Be Aware of Heat Related Illnesses A PSA from Dr. Cornell!

Heat Related Illness

People suffer heat-related illness when their bodies cannot properly cool themselves by sweating. Sweating is the body’s natural air conditioning, but when a person’s body temperature rises rapidly, sweating just isn’t enough. Heat-related illnesses can be serious and life threatening. Very high body temperatures may damage the brain or other vital organs, and can cause disability and even death. Heat-related illnesses and deaths are preventable. Heat Stroke is the most serious heat-related illness. It happens when the body’s temperature rises quickly and the body cannot cool down. Heat Stroke can cause permanent disability and death.

Heat Exhaustion is a milder type of heat – related illness. It usually develops after a number of days in high temperature weather and not drinking enough fluids.

Heat Cramps usually affect people who sweat a lot during demanding activity. Sweating reduces the body’s salt and moisture and can cause painful cramps, usually in the abdomen, arms, or legs. Heat cramps may also be a symptom of heat exhaustion. Because heat-related illnesses and deaths are preventable, people need to know who is at greatest risk and what actions can be taken.

Who is at risk? Those at highest risk include the elderly, the very young, people with mental illness and people with chronic diseases. However, even young and healthy individuals can succumb to heat if they participate in demanding physical activities during hot weather. Other conditions that can increase your risk for heat-related illness include obesity, fever, dehydration, poor circulation, sunburn, and prescription drug or alcohol abuse.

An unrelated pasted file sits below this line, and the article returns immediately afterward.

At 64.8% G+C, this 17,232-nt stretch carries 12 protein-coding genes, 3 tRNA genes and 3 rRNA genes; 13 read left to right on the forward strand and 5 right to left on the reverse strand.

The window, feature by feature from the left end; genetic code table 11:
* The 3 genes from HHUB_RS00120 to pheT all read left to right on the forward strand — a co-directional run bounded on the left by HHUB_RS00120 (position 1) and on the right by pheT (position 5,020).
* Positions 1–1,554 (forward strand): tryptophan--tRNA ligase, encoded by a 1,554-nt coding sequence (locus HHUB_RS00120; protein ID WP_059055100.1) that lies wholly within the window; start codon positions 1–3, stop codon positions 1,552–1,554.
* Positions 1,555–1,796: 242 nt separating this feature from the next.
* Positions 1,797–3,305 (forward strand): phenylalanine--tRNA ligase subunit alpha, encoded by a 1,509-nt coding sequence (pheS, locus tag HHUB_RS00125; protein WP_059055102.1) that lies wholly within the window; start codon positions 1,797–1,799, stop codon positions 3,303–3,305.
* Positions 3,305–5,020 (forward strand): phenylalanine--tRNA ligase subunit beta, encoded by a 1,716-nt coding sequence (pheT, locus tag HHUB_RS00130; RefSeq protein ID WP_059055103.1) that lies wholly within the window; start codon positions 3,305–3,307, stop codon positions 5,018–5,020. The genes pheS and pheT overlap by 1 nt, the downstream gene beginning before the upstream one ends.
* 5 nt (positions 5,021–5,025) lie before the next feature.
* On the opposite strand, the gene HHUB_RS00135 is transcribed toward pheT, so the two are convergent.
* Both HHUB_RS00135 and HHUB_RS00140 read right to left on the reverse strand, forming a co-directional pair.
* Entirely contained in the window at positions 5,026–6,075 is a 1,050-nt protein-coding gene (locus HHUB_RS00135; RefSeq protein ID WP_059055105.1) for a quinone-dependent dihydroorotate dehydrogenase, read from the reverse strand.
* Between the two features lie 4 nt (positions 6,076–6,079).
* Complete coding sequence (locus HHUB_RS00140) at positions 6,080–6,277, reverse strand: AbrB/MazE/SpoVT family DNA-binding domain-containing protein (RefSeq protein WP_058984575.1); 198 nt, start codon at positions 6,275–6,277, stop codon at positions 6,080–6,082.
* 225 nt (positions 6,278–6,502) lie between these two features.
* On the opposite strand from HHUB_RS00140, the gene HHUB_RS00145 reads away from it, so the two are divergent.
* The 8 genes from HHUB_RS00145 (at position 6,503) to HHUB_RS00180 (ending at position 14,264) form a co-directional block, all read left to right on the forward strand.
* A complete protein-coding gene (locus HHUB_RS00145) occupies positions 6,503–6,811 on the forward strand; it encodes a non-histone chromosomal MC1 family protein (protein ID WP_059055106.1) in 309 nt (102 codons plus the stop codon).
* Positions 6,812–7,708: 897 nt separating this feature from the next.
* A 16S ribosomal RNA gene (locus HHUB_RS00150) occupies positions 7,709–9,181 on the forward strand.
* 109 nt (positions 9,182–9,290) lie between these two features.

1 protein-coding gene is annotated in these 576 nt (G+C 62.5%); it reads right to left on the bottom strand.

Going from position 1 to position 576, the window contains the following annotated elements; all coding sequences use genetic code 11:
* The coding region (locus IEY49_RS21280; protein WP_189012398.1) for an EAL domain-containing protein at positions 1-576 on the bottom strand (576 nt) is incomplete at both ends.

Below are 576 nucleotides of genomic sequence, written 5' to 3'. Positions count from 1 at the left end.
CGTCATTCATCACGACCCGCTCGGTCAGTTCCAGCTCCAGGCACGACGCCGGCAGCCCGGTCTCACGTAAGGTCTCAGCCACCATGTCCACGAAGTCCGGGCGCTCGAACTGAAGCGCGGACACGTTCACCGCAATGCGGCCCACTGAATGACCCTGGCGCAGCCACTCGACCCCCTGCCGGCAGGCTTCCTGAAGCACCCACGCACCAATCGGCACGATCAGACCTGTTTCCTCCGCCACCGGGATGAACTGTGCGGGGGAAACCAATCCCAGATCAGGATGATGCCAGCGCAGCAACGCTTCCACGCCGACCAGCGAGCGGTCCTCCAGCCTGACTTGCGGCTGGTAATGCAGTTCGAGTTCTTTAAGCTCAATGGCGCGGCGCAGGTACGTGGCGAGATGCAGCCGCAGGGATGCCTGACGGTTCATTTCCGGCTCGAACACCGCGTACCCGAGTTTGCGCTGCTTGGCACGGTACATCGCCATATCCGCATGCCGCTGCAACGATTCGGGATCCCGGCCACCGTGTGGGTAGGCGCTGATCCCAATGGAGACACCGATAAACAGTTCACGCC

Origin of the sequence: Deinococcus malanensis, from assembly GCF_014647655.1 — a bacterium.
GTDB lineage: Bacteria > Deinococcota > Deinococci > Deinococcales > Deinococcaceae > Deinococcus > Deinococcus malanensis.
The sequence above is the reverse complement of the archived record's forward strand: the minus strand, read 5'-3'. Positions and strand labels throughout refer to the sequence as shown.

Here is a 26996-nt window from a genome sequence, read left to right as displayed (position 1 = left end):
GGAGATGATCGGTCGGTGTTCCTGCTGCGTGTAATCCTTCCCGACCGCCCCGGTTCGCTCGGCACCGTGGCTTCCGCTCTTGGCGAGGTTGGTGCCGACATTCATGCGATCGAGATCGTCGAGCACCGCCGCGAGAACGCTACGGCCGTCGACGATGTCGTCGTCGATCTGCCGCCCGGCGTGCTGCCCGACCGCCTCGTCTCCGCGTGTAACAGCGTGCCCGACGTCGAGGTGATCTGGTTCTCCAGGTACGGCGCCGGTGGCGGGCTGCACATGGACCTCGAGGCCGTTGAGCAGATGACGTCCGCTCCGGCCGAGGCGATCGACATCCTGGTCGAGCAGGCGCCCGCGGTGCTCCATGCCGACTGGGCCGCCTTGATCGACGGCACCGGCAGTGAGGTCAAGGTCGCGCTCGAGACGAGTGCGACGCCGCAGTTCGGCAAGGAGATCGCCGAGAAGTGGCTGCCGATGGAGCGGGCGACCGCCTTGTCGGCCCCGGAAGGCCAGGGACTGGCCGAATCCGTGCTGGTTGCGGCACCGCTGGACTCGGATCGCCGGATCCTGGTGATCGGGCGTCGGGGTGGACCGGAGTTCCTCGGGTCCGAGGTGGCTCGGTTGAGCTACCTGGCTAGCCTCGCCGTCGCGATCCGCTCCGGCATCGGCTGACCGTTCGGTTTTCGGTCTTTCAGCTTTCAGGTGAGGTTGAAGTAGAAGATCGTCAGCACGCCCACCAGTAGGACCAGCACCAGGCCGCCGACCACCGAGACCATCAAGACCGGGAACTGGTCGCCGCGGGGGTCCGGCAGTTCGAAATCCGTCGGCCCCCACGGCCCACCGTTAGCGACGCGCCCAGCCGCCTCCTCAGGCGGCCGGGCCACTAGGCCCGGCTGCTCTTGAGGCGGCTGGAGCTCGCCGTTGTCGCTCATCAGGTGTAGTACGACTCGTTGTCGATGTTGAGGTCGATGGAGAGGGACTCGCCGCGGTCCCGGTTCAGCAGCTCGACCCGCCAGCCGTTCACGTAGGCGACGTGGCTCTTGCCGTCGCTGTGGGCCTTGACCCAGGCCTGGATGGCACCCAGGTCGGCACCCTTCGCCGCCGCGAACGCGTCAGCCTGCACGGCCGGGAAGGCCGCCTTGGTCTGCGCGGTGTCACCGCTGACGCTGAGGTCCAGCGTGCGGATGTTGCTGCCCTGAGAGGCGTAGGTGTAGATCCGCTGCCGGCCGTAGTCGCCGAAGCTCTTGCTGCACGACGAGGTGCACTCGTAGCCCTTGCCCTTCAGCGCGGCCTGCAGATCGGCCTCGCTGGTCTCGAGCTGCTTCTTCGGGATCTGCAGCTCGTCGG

How to Prevent Heat-Related Illness

Here’s how you can protect yourself from heat related illnesses:
  • Drink plenty of non-carbonated liquids like water or electrolyte-enriched liquids to replace fluids even if you don’t feel thirsty.
  • Avoid liquids that have alcohol, caffeine or lots of sugar because they will speed up fluid loss.
  • Stay in air-conditioned areas such as malls, libraries, movie theatres and community centers. Even a few hours can cool your body’s temperature.
  • If you feel very hot, cool off by taking a cool bath or shower. Opening a window or using a fan may not prevent heat-related illnesses.
  • Do not cool children in alcohol baths. Cool, plain water baths or moist towels work best.
  • Wear lightweight, light-colored, loose-fitting clothing, such as cotton, so sweat can evaporate.
  • NEVER leave anyone in closed, parked cars during hot weather. That includes all pets.
  • Do not bundle babies in blankets or heavy clothing. Infants do not tolerate heat well because their sweat glands are not fully developed. If you must be in the heat, here are some things you should do:
    • Drink plenty of liquids such as water, sports drinks but no alcohol. Limit physical activity to early morning and evening. Avoid physical activity or exercise between 10 a.m. and 3 p.m. – typically the hottest part of the day.
    • Wear a wide-brimmed, vented hat or use an umbrella because your head absorbs heat easily.
    • Put on sunglasses and sunscreen with SPF 15 or higher.
    • Rest often in shady areas.

Warning Signs of Heat Stroke

Signs of heat stroke vary but may include the following:
  • An extremely high body temperature (above 103°F, orally)
  • Red, hot, and dry skin (no sweating)
  • Rapid, strong pulse
  • Throbbing headache
  • Dizziness
  • Nausea
  • Confusion
  • Unconsciousness

What to do for Heat Stroke

Heat stroke is a medical emergency. If you see someone with these warning signs have someone call 911 for immediate medical assistance and begin cooling the victim:
  • Get the victim to a shady area.
  • Cool the victim quickly using whatever you can – put them in a tub or shower of cold water; spray them with cold water from a garden hose; sponge them with cold water.